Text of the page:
Last updated: Mar 09, 2009
Anne Coulter, 45, of Evanston, Illinois, knew her stove burners were off. She knew it. And, yet, before she left the house she sometimes checked them three or four times, just to make sure. Was being a little "OCD" okay or was this behavior a sign of severe Obsessive-Compulsive Disorder?


We all have our little rituals that give us comfort and help us cope—especially amid worries about a sinking economy, tainted peanut butter, and the rising cost of health care. Some women count to 10 before driving on when the light turns green, arent comfortable unless they have hand sanitizer in their purse (car, desk drawer), or kiss their children on the forehead three times every night before bed.

Its even trendy these days for anyone whos a neat freak or a little worried about germs to say, “Im sooo OCD”—shorthand for obsessive compulsive disorder, the mental illness we all know about (and think we have) thanks to TVs Monk. If youve alphabetized your CD collection or have a morning ritual like Coulters, you know what were talking about—and youre not alone.

Nearly half of us do engage in some of the rituals associated with OCD, and some of us have a subclinical version of the disorder. “Almost everyone washes their hands sometimes when they dont need to,” says Jonathan Abramowitz, PhD, director of the University of North Carolina Anxiety Disorders Clinic. It would be hard to find someone who hasnt had an occasional obsession or compulsive urge, he says: unwanted thoughts of something bad happening or the need to check the locked door.

“For most of us, those things dont cause lots of distress, interfere with our jobs or relationships, or take an inordinate amount of time—and thats what differentiates people with clinical OCD from everyone else,” Abramowitz says.Life with OCD
For those who do have OCD (about 2 million people in the United States), it can be a hugely disabling illness. Sufferers are less likely than other people to get married and more likely to be unemployed and depressed. “People often keep their OCD secret because they feel ashamed of their unusual behavior, so it can take years for them to seek treatment,” says Michael Jenike, MD, professor of psychiatry at Harvard Medical School and the director of the Obsessive Compulsive Disorders Institute at McLean Hospital in Belmont, Massachusetts. Just going through the elaborate rituals that help someone with OCD get out the door can be exhausting.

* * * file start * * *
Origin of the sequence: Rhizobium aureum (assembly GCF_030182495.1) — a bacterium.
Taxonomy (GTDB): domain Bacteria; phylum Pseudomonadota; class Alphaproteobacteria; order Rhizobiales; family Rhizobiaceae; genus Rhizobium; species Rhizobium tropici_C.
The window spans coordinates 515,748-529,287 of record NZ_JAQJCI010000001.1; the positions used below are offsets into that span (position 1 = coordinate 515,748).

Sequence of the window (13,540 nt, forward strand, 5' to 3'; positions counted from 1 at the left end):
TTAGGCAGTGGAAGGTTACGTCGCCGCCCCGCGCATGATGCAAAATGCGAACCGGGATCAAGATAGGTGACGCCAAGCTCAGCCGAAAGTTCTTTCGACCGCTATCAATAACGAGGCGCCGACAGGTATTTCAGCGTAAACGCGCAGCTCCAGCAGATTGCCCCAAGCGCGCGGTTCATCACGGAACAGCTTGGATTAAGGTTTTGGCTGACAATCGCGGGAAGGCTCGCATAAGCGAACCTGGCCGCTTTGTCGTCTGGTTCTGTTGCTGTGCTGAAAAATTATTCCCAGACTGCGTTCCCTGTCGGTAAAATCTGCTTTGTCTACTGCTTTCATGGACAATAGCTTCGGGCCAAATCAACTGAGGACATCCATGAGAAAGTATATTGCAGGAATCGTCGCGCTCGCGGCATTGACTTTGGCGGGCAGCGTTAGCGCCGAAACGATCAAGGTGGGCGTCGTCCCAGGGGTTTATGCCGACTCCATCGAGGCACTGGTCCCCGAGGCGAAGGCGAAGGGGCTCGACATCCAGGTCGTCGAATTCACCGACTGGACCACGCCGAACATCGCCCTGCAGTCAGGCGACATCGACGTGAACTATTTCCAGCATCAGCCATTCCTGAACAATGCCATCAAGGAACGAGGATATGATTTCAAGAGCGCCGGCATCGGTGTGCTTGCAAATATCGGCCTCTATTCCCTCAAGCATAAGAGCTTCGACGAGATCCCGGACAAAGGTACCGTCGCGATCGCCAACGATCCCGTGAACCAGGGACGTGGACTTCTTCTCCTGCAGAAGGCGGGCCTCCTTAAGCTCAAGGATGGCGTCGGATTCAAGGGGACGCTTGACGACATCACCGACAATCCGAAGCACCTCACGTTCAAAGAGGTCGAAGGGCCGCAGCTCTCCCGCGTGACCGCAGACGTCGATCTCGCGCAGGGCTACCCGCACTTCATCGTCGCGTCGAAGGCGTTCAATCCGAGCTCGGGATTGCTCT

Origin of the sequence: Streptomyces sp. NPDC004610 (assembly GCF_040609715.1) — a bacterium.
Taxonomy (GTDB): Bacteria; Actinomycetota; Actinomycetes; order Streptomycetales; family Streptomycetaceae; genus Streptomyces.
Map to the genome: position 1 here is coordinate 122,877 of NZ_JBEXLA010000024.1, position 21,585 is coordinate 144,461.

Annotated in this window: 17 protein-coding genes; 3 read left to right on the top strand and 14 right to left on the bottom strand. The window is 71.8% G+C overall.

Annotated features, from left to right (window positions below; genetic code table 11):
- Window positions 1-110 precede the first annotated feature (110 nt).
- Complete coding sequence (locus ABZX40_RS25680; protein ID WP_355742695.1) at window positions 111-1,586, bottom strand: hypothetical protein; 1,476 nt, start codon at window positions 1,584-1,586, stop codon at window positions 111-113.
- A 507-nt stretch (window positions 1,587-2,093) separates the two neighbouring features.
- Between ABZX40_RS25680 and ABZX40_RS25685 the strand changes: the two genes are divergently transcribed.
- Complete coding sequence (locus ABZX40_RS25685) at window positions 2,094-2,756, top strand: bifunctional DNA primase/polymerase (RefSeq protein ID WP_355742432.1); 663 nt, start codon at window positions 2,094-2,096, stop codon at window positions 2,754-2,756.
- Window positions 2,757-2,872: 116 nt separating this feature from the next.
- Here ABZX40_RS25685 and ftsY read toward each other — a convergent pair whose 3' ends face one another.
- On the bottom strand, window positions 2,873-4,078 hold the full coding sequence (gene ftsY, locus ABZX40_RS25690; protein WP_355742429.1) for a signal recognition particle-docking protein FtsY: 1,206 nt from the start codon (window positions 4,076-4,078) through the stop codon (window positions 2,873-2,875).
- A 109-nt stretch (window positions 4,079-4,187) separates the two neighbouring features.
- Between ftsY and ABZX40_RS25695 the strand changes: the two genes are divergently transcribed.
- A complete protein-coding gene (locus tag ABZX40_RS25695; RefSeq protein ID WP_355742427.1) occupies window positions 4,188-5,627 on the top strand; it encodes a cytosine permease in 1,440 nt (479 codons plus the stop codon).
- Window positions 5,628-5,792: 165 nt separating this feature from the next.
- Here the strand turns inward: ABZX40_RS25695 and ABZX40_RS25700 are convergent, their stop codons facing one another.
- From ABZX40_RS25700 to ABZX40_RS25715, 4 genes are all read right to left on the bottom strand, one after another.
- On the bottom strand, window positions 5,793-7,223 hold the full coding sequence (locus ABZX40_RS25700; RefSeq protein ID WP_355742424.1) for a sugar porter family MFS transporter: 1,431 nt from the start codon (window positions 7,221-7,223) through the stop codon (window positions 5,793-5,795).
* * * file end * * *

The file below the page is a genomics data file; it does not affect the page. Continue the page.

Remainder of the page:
Take Hilary Zurbuch, a 29-year-old from Pittsburgh. Each morning she used to make her bed, muss it, remake it, shower, and pick out perfectly matching clothes—similar colors, same brand, head to toe. Shed check the lock on her door five times before climbing into her immaculate Jeep to drive to work. On the way shed listen to the same song, “April Showers” by Sugarland. “If I didnt follow the same routine every day, I worried that something bad would happen,” she says.

Sheila Cavanaugh, 42, of Brownville Junction, Maine, may not make it out of the house at all. Even though she isnt sick, shes so concerned shell infect someone else with her germs that she rarely ventures out.

But theres good news, whatever your level of obsessive compulsive behavior: Over the last decade or so, a flurry of research (some with high-tech imaging tools that let doctors peer into the brains of people with OCD) has yielded a better understanding of why some peoples disturbing thoughts and odd habits spin out of control. Heres the latest thinking on obsessive compulsive behavior, and how to manage it.

When is a habit an illness?
Most people would never guess that Anne Coulter has struggled with OCD. A freelance writer with lots of friends and an active social life, she rarely checks her stove these days—but it wasnt always so. Like many women with the illness, her symptoms have waxed and waned over the years, often in response to stress.

Coulters problems began in her early 20s, which is typical. Most people with OCD and similar disorders develop symptoms before age 36. And the earlier the illness crops up (one-third to one-half of sufferers show signs in childhood), the tougher it may be to treat. Why the illness appears earlier in some is a mystery, but there is evidence that some children (1 in 1,000) may develop the disorder after a strep infection, when an antibody generated to fight the bacteria mistakenly turns against a brain enzyme and disrupts communication between neurons.

Some OCD sufferers think a stressful event precipitated the onset of symptoms, but for Coulter they came out of the blue. At the time, she had a good job as a communications specialist with a consulting firm and was in a happy, relatively calm phase of her life.

“When it first started, Id check the locks and stove a few times. As time went by, I started checking more and more things—the iron, the hair dryer, the window-screen locks—and Id check them each dozens of times before leaving for work and before going to bed. At its worst, the checking and re-checking took three to four hours a day. It became difficult to socialize, because it was exhausting, physically and emotionally.”

OCD is sometimes called the doubting disease, and its easy to see why. “I would look at a gas burner and see it was off, but the second I looked away a flicker of doubt would enter my brain, and Id think, Is it really off? Maybe I accidentally bumped it and turned it back on. I wouldnt feel safe until I checked it again,” Coulter says.

“People with OCD have intrusive, upsetting thoughts that make them feel anxious. And they use their compulsions, whether its checking the stove or washing their hands, to relieve the anxiety—so the illness becomes self-perpetuating,” says Elna Yadin, PhD, director of the OCD Open Clinic at the University of Pennsylvania Center for the Treatment and Study of Anxiety. “Anxiety relief feels good, so that fuels the compulsive behavior, even though they realize that the behavior is either irrational or excessive.”